|Posted by metlslime [18.104.22.168] on 2006/01/27 15:47:40|
|"I think, generally, but not necessarily, people need to have some playing experience to make good maps." -Bambuz
This makes sense at a glance, but there are nuances here that I'm not sure everyone would agree on. Let me take this a little further:
1) Is it enough to be experienced at playing a certain type of gameplay (SP, FFA, TDM, CTF...) in order to make a good map for that game type, or must you be skilled at that game type?
2) Is it possible to make maps that satisfy players that are more skilled than you? If I am an average player, who has played a lot of FFA on public servers, but not played competitively, will I be able to make a map that competitive players enjoy, or will it lack something that is undetectable to average players?
3) How do we explain the existence of well-regarded maps in the original game, such as dm6, which were made before there was much of a competitive quake scene? Were these just lucky? Or were the id designers actually fully aware of what was needed to make these maps good for competitive play? Or are is their popularity unjustified?
(Note: For this discussion, we're talking about the quality of a map in terms of gameplay only, not visuals or technical execution.)
i think it help becouse the mapper will know what could give a good gameplay but depend much of how the map look�s and if the admin. acepted to tournements... i Qw case they just play the tb3 :( and dont acpete any other maps... enranged is a very balance map and some qw people like, but people like paradoks, just play tb3 map :(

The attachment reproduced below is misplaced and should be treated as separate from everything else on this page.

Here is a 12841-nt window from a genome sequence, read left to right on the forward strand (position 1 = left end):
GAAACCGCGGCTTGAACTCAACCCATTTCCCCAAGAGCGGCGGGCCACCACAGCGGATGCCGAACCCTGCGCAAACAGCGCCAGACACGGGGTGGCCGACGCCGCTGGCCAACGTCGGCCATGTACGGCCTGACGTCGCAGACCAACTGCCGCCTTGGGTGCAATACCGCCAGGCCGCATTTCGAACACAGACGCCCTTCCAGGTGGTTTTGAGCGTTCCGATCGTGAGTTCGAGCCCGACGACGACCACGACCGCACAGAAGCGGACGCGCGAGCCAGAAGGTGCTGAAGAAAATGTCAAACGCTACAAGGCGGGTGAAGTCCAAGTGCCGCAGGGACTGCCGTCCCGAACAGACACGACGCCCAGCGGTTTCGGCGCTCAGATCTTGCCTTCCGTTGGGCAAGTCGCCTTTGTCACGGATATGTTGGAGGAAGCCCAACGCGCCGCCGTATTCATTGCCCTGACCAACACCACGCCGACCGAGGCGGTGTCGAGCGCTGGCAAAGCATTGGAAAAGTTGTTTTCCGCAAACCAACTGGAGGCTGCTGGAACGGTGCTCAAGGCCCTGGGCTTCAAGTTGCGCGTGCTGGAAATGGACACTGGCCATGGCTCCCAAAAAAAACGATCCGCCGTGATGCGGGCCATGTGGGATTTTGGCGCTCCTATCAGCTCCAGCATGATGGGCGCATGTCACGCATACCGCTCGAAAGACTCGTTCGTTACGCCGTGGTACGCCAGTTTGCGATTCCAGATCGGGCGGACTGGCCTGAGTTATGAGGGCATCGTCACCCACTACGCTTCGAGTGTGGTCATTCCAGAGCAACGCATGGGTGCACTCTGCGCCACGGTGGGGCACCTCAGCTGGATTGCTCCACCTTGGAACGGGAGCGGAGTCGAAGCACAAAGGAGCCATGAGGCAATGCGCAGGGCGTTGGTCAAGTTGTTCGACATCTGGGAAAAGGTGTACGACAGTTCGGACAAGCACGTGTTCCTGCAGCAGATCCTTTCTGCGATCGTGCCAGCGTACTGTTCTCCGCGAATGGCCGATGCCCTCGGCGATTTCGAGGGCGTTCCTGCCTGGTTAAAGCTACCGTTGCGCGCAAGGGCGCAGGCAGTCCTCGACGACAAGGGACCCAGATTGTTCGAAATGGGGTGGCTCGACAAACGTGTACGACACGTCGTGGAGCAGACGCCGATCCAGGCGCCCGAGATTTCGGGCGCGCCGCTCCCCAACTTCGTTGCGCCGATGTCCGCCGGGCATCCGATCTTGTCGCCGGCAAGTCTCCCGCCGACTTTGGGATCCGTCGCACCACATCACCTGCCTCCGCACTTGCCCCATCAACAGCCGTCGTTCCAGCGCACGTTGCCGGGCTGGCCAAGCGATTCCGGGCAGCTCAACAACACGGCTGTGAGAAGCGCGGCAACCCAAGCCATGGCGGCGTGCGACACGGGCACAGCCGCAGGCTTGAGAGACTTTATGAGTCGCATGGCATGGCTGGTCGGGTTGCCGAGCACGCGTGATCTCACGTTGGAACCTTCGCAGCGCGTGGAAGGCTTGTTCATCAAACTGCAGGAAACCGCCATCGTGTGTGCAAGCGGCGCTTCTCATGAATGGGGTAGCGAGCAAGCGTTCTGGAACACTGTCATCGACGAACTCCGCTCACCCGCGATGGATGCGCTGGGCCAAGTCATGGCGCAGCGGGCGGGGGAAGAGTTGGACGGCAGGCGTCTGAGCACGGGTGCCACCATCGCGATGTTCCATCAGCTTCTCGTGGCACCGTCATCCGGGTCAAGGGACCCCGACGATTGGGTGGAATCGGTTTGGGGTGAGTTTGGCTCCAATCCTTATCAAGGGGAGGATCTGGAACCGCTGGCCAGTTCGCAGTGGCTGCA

I never play deathmatch - I have no interest in it whatsoever as there�s no genuine in-game progression (although I did manage to beat xaero on nightmare in q3) and some games / mods offer experience but even then I don�t find it satisfying. Online I�ll generally play (insert new game here) for a week or so and get bored and either go back to single player or just wipe it from my HD.
Singleplayer is my focus and I�m currently mapping for q1, and I�m a pretty good player (always nightmare inc. nehahra) but only because I�ve been playing it for a long time and have understood the engine pretty much perfectly, from the physics to the items to the weaponms and the monsters etc. This knowledge obviously allows me to create a more involving map because subconsciously when I create a standard corridor - room - fiend ambush setup (for example) I�m thinking about how fast a fiend is, how fast the player is, how far the fiend travels when it jumps, what weapons the player has at that moment in time etc. etc.
It�s got that I know the system of play so well that I prefer to map for it than play it and my favourite types of map now are ones with custom feature "X" because its something outside of my experience.
gah - I�ve drank about a liter of coffee and must stop writing